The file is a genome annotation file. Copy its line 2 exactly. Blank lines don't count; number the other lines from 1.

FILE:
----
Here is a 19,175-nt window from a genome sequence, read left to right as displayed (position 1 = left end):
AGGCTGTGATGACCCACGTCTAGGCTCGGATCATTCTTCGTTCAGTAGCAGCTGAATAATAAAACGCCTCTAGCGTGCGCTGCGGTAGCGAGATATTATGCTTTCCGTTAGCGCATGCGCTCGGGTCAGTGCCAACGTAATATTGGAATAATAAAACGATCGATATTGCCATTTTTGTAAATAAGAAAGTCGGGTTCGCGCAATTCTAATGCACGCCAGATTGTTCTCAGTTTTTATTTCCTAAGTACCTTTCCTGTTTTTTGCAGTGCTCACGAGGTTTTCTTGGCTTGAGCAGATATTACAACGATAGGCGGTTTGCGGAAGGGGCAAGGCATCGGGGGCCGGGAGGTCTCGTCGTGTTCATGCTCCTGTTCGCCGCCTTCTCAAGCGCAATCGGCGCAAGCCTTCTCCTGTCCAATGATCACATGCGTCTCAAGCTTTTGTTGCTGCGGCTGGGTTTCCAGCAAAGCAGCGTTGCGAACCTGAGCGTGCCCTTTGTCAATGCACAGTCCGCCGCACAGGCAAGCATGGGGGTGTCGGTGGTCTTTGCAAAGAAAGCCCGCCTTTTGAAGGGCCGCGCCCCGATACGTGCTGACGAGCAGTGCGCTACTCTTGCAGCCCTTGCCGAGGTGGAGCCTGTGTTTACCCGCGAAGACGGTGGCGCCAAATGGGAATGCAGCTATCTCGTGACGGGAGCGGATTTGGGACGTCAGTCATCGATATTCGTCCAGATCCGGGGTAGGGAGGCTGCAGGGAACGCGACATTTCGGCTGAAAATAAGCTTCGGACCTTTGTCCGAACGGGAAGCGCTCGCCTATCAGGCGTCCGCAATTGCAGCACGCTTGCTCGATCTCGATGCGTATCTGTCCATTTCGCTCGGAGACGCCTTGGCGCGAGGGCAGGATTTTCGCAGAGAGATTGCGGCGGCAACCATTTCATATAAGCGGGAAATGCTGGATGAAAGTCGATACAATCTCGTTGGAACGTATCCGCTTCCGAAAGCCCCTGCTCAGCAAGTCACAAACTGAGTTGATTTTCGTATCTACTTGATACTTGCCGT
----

AGGCTGTGATGACCCACGTCTAGGCTCGGATCATTCTTCGTTCAGTAGCAGCTGAATAATAAAACGCCTCTAGCGTGCGCTGCGGTAGCGAGATATTATGCTTTCCGTTAGCGCATGCGCTCGGGTCAGTGCCAACGTAATATTGGAATAATAAAACGATCGATATTGCCATTTTTGTAAATAAGAAAGTCGGGTTCGCGCAATTCTAATGCACGCCAGATTGTTCTCAGTTTTTATTTCCTAAGTACCTTTCCTGTTTTTTGCAGTGCTCACGAGGTTTTCTTGGCTTGAGCAGATATTACAACGATAGGCGGTTTGCGGAAGGGGCAAGGCATCGGGGGCCGGGAGGTCTCGTCGTGTTCATGCTCCTGTTCGCCGCCTTCTCAAGCGCAATCGGCGCAAGCCTTCTCCTGTCCAATGATCACATGCGTCTCAAGCTTTTGTTGCTGCGGCTGGGTTTCCAGCAAAGCAGCGTTGCGAACCTGAGCGTGCCCTTTGTCAATGCACAGTCCGCCGCACAGGCAAGCATGGGGGTGTCGGTGGTCTTTGCAAAGAAAGCCCGCCTTTTGAAGGGCCGCGCCCCGATACGTGCTGACGAGCAGTGCGCTACTCTTGCAGCCCTTGCCGAGGTGGAGCCTGTGTTTACCCGCGAAGACGGTGGCGCCAAATGGGAATGCAGCTATCTCGTGACGGGAGCGGATTTGGGACGTCAGTCATCGATATTCGTCCAGATCCGGGGTAGGGAGGCTGCAGGGAACGCGACATTTCGGCTGAAAATAAGCTTCGGACCTTTGTCCGAACGGGAAGCGCTCGCCTATCAGGCGTCCGCAATTGCAGCACGCTTGCTCGATCTCGATGCGTATCTGTCCATTTCGCTCGGAGACGCCTTGGCGCGAGGGCAGGATTTTCGCAGAGAGATTGCGGCGGCAACCATTTCATATAAGCGGGAAATGCTGGATGAAAGTCGATACAATCTCGTTGGAACGTATCCGCTTCCGAAAGCCCCTGCTCAGCAAGTCACAAACTGAGTTGATTTTCGTATCTACTTGATACTTGCCGT